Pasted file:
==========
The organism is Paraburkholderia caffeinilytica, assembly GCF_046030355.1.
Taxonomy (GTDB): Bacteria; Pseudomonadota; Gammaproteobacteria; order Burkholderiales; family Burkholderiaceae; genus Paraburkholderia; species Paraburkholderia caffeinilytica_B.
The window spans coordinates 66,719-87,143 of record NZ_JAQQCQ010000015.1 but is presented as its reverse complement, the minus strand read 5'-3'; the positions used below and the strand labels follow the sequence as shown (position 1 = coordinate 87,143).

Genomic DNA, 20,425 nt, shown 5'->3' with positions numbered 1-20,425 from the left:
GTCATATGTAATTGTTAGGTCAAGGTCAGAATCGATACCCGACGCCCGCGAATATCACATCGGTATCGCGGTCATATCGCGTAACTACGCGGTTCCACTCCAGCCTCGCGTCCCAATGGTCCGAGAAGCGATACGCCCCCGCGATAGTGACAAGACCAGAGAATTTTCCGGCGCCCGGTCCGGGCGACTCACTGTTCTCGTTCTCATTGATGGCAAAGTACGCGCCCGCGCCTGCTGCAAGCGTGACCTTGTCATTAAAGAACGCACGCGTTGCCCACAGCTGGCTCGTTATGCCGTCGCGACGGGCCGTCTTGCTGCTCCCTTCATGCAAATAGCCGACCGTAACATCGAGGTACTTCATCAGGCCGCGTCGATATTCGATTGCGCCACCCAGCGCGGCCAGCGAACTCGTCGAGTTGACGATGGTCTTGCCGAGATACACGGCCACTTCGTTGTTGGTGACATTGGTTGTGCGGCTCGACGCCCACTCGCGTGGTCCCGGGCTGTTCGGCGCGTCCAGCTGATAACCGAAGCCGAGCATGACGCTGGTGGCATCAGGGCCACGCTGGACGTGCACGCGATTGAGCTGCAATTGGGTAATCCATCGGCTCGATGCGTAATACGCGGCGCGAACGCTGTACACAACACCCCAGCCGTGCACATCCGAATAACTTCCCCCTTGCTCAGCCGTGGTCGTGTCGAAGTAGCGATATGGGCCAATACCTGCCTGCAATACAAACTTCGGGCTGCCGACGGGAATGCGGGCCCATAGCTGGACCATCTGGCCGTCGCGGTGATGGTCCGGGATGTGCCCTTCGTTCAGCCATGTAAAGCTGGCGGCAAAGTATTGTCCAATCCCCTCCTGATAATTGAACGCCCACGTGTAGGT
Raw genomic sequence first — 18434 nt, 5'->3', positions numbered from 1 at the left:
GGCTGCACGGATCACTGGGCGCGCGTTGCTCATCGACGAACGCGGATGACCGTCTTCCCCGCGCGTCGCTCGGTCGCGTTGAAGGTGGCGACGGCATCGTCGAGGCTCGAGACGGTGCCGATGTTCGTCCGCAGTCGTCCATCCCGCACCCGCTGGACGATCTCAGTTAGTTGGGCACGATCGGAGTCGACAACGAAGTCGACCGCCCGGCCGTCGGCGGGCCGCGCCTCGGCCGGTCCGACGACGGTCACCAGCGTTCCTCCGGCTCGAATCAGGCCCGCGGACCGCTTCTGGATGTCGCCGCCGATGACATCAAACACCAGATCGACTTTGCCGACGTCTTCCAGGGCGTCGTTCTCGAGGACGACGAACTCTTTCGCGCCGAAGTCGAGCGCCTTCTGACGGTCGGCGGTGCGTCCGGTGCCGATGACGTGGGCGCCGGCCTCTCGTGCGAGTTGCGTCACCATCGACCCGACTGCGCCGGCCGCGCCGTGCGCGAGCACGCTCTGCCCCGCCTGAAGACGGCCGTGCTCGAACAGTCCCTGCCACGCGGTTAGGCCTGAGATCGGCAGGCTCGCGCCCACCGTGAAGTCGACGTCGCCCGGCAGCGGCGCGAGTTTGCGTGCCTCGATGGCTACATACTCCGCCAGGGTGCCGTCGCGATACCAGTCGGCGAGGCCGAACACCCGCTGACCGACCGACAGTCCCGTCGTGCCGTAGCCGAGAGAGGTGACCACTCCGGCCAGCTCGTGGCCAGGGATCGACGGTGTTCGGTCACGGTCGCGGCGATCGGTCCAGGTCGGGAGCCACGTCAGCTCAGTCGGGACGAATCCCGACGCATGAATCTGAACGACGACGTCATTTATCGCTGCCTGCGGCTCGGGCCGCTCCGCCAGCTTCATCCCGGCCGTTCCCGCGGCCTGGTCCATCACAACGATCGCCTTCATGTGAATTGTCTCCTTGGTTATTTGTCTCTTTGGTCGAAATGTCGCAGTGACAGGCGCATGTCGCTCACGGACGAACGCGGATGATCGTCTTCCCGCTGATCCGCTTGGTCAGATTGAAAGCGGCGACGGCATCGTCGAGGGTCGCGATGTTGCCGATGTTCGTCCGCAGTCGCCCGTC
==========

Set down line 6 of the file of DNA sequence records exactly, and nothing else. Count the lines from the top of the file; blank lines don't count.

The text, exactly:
Raw genomic sequence first — 18434 nt, 5'->3', positions numbered from 1 at the left: